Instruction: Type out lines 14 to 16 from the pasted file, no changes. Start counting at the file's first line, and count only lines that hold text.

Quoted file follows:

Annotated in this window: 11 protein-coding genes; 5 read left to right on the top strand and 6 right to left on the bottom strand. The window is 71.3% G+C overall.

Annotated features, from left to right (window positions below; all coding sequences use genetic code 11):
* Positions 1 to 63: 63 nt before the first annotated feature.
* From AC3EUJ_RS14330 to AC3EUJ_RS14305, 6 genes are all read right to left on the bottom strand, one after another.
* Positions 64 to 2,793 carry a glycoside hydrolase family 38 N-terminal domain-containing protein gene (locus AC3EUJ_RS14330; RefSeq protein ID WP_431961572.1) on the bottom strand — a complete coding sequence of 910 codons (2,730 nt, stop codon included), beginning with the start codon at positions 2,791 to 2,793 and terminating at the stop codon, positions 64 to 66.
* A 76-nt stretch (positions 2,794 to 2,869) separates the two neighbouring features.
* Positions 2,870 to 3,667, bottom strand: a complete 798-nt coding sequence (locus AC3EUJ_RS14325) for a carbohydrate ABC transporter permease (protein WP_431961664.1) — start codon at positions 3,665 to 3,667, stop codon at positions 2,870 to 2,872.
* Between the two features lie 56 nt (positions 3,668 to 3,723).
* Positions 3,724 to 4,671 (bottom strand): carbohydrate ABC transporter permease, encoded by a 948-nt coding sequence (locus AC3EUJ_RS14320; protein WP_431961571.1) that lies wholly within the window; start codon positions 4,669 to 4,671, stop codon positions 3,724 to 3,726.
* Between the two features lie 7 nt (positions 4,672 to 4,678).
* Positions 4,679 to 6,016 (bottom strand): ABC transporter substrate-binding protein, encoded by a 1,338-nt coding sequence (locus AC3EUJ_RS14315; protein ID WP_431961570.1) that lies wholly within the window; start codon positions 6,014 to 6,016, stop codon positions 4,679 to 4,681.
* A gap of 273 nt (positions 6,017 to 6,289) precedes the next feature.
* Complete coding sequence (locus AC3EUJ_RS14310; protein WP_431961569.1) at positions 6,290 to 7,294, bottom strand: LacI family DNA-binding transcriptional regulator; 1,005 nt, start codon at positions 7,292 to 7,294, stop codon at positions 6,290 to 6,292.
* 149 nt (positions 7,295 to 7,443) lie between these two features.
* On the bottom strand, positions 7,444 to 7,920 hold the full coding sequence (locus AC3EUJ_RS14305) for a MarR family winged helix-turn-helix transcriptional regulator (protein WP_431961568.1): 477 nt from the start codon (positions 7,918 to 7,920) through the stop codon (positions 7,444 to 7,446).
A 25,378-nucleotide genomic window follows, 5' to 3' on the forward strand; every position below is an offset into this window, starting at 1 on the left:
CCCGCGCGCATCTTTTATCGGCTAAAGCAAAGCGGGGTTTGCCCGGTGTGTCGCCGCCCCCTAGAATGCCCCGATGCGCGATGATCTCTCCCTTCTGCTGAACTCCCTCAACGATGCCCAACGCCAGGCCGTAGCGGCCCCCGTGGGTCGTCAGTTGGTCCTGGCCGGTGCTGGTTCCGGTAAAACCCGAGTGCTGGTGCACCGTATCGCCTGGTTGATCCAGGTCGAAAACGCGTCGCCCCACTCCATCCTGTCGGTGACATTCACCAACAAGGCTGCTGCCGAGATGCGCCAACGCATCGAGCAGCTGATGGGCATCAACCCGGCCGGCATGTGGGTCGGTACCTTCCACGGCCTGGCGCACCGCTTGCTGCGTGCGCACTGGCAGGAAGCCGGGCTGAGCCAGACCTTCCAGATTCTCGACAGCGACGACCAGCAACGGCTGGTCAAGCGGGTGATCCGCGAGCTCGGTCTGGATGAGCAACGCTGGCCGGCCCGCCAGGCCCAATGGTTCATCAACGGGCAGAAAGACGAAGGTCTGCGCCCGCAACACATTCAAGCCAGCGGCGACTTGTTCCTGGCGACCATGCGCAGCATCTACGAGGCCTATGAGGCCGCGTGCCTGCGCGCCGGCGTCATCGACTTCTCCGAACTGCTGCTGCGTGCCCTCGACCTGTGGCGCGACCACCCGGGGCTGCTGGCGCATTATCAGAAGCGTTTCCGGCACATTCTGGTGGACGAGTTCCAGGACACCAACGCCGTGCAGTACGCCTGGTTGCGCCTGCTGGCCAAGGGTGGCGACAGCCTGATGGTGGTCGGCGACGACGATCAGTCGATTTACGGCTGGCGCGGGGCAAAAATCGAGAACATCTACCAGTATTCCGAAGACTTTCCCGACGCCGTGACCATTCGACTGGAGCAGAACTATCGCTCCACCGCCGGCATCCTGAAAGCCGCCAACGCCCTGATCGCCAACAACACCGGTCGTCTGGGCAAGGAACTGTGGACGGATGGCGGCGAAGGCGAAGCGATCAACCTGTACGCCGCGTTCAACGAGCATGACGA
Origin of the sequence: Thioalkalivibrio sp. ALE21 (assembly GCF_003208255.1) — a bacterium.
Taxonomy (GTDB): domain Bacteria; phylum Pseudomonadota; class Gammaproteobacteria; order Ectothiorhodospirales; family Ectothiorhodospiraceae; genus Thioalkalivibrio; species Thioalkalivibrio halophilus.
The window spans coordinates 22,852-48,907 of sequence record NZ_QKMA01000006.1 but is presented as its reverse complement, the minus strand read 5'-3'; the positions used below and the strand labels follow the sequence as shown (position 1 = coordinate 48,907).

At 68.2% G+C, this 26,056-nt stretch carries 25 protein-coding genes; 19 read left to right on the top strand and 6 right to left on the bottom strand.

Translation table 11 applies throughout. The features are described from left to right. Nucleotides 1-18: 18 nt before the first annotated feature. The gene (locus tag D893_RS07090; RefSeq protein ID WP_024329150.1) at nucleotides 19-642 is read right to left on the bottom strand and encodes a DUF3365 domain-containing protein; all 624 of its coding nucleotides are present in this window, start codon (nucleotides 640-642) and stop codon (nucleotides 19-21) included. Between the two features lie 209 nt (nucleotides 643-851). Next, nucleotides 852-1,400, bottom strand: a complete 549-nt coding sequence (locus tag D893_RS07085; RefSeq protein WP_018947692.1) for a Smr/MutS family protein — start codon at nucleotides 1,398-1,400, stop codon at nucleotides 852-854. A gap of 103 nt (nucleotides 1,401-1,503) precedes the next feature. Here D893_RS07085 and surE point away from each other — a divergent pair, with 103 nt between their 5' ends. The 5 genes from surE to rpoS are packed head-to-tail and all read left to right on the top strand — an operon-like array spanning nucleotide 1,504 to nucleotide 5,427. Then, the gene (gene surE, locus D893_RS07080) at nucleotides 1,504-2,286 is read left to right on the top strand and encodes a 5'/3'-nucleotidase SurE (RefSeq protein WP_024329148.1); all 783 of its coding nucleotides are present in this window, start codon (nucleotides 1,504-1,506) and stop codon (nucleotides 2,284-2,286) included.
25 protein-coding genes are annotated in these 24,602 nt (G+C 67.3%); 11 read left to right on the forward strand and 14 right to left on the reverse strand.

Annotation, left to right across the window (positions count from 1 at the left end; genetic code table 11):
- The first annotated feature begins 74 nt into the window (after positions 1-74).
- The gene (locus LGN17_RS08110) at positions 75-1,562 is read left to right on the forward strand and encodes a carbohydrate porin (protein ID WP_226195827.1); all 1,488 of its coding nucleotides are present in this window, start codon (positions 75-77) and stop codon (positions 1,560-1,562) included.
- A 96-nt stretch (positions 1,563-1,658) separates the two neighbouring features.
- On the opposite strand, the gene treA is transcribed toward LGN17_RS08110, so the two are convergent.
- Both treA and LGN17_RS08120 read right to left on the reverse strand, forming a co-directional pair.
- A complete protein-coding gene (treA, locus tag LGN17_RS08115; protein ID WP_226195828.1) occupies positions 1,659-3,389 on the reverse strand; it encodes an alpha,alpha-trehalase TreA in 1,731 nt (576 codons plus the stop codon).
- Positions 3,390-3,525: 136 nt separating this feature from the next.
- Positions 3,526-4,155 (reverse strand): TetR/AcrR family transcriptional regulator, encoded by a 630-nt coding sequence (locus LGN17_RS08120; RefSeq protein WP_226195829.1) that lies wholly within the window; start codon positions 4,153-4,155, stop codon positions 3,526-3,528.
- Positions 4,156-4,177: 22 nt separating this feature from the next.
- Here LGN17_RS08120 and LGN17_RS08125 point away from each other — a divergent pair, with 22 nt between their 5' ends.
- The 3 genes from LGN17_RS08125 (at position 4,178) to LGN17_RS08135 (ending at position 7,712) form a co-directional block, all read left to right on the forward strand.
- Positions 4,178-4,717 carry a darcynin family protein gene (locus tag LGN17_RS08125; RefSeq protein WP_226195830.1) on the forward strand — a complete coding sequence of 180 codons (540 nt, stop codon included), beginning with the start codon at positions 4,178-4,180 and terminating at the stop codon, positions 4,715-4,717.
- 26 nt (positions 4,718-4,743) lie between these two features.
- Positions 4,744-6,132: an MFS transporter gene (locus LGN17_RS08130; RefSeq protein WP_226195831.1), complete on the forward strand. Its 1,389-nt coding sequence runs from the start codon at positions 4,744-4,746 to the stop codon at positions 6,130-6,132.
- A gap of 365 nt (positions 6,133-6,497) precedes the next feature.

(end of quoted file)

* 149 nt (positions 7,295 to 7,443) lie between these two features.
* On the bottom strand, positions 7,444 to 7,920 hold the full coding sequence (locus AC3EUJ_RS14305) for a MarR family winged helix-turn-helix transcriptional regulator (protein WP_431961568.1): 477 nt from the start codon (positions 7,918 to 7,920) through the stop codon (positions 7,444 to 7,446).
A 25,378-nucleotide genomic window follows, 5' to 3' on the forward strand; every position below is an offset into this window, starting at 1 on the left: